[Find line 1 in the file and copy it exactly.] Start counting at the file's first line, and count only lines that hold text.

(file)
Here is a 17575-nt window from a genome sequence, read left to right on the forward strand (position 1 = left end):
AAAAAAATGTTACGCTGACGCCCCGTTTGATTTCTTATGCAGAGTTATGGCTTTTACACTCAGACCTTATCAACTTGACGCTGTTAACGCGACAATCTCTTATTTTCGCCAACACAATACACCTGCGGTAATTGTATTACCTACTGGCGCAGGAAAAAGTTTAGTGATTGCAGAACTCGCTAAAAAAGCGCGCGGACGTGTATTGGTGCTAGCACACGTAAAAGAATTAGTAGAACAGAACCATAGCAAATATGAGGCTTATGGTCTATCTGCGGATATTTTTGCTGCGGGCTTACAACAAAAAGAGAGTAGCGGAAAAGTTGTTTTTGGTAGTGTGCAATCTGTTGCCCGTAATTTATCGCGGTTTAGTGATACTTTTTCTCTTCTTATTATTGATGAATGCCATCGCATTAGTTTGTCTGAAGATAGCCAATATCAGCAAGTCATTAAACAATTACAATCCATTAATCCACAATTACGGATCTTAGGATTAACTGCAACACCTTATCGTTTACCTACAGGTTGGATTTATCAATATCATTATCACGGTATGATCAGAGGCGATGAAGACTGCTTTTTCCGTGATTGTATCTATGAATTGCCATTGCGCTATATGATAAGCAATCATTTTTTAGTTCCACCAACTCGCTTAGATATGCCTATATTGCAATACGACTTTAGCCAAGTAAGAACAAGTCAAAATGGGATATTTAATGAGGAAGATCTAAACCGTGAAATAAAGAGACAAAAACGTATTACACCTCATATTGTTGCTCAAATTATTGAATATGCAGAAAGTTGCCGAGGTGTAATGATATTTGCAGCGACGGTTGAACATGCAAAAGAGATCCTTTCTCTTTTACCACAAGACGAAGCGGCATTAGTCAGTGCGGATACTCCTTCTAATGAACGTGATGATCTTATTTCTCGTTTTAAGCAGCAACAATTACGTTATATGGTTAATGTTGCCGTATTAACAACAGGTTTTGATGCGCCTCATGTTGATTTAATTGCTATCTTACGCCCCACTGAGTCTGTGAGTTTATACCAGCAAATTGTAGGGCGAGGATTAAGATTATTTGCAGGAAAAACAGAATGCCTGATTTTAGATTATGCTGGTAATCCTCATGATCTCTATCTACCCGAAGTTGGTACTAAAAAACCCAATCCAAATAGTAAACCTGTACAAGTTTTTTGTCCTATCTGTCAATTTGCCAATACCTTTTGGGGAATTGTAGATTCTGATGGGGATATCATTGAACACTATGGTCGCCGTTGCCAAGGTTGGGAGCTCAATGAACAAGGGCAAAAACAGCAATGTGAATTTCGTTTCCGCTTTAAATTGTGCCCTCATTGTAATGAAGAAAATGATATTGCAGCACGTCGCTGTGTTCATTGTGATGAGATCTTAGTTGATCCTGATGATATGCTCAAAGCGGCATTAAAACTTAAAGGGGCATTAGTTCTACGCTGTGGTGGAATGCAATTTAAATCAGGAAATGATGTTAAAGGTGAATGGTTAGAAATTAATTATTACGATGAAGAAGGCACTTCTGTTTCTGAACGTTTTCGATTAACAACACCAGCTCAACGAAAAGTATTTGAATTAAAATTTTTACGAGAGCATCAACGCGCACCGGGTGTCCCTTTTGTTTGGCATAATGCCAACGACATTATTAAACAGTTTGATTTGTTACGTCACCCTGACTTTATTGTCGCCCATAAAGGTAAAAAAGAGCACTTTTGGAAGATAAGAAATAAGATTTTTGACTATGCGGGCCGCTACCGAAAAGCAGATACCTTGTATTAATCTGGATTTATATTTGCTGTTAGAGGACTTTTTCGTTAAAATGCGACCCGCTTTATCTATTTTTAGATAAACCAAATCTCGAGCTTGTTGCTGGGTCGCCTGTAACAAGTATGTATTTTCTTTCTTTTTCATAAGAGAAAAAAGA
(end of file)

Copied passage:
Here is a 17575-nt window from a genome sequence, read left to right on the forward strand (position 1 = left end):